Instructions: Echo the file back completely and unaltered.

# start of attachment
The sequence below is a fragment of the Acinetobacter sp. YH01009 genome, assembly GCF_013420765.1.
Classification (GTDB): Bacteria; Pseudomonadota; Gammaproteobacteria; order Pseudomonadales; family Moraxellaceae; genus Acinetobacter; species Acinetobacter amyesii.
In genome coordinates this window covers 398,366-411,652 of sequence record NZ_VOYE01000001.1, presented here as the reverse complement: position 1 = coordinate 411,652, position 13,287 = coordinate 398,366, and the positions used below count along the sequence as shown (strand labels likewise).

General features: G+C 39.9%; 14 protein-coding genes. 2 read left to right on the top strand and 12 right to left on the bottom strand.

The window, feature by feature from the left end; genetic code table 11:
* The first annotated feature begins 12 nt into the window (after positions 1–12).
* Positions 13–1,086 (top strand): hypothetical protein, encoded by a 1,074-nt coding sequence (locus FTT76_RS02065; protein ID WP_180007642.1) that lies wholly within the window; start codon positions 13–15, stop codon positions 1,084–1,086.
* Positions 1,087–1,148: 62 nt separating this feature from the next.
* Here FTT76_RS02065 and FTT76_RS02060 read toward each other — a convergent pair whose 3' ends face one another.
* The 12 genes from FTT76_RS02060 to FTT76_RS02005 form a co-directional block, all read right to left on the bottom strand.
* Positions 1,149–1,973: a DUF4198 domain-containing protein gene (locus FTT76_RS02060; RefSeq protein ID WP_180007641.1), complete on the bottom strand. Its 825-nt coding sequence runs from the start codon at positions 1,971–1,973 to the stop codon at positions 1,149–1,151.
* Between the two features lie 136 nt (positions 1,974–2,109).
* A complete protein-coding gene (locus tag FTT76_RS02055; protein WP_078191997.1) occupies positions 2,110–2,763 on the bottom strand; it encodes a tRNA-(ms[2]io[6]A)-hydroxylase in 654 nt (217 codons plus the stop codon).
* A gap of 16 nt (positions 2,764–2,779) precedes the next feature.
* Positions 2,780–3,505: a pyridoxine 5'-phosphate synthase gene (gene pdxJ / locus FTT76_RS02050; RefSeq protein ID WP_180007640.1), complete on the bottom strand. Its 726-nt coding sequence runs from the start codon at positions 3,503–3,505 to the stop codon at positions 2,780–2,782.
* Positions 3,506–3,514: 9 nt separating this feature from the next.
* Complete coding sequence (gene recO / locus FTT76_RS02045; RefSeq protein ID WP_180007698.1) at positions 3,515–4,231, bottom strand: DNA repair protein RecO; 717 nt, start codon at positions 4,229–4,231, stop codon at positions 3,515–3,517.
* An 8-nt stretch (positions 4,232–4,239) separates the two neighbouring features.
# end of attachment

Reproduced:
The sequence below is a fragment of the Acinetobacter sp. YH01009 genome, assembly GCF_013420765.1.
Classification (GTDB): Bacteria; Pseudomonadota; Gammaproteobacteria; order Pseudomonadales; family Moraxellaceae; genus Acinetobacter; species Acinetobacter amyesii.
In genome coordinates this window covers 398,366-411,652 of sequence record NZ_VOYE01000001.1, presented here as the reverse complement: position 1 = coordinate 411,652, position 13,287 = coordinate 398,366, and the positions used below count along the sequence as shown (strand labels likewise).

General features: G+C 39.9%; 14 protein-coding genes. 2 read left to right on the top strand and 12 right to left on the bottom strand.

The window, feature by feature from the left end; genetic code table 11:
* The first annotated feature begins 12 nt into the window (after positions 1–12).
* Positions 13–1,086 (top strand): hypothetical protein, encoded by a 1,074-nt coding sequence (locus FTT76_RS02065; protein ID WP_180007642.1) that lies wholly within the window; start codon positions 13–15, stop codon positions 1,084–1,086.
* Positions 1,087–1,148: 62 nt separating this feature from the next.
* Here FTT76_RS02065 and FTT76_RS02060 read toward each other — a convergent pair whose 3' ends face one another.
* The 12 genes from FTT76_RS02060 to FTT76_RS02005 form a co-directional block, all read right to left on the bottom strand.
* Positions 1,149–1,973: a DUF4198 domain-containing protein gene (locus FTT76_RS02060; RefSeq protein ID WP_180007641.1), complete on the bottom strand. Its 825-nt coding sequence runs from the start codon at positions 1,971–1,973 to the stop codon at positions 1,149–1,151.
* Between the two features lie 136 nt (positions 1,974–2,109).
* A complete protein-coding gene (locus tag FTT76_RS02055; protein WP_078191997.1) occupies positions 2,110–2,763 on the bottom strand; it encodes a tRNA-(ms[2]io[6]A)-hydroxylase in 654 nt (217 codons plus the stop codon).
* A gap of 16 nt (positions 2,764–2,779) precedes the next feature.
* Positions 2,780–3,505: a pyridoxine 5'-phosphate synthase gene (gene pdxJ / locus FTT76_RS02050; RefSeq protein ID WP_180007640.1), complete on the bottom strand. Its 726-nt coding sequence runs from the start codon at positions 3,503–3,505 to the stop codon at positions 2,780–2,782.
* Positions 3,506–3,514: 9 nt separating this feature from the next.
* Complete coding sequence (gene recO / locus FTT76_RS02045; RefSeq protein ID WP_180007698.1) at positions 3,515–4,231, bottom strand: DNA repair protein RecO; 717 nt, start codon at positions 4,229–4,231, stop codon at positions 3,515–3,517.
* An 8-nt stretch (positions 4,232–4,239) separates the two neighbouring features.